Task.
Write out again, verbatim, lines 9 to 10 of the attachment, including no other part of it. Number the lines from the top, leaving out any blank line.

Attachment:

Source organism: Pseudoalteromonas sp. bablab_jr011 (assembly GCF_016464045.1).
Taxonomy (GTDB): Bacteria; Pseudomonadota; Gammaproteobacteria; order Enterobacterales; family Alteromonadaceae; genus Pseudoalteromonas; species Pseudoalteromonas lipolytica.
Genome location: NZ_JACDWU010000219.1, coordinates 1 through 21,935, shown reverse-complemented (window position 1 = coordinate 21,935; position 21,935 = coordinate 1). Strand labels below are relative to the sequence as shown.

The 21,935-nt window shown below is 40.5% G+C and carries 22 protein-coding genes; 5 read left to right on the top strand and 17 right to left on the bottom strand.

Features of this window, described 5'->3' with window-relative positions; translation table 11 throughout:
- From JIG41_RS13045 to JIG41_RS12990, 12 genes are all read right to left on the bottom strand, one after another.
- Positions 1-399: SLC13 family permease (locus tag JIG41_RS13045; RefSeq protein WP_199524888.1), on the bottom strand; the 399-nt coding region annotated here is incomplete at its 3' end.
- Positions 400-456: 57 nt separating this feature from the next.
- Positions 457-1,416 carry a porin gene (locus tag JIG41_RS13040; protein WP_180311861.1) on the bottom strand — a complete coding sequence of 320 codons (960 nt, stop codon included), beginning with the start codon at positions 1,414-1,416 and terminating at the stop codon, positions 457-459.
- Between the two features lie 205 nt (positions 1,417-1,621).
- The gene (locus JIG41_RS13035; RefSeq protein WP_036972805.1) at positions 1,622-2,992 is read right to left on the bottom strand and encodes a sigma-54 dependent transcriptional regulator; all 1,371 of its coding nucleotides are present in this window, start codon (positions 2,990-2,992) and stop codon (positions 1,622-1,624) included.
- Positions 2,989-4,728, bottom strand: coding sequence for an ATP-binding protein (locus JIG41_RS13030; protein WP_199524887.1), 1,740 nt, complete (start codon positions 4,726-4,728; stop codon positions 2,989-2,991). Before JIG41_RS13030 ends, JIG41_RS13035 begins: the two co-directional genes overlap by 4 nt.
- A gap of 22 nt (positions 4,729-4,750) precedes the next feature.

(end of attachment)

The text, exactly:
- Positions 457-1,416 carry a porin gene (locus tag JIG41_RS13040; protein WP_180311861.1) on the bottom strand — a complete coding sequence of 320 codons (960 nt, stop codon included), beginning with the start codon at positions 1,414-1,416 and terminating at the stop codon, positions 457-459.
- Between the two features lie 205 nt (positions 1,417-1,621).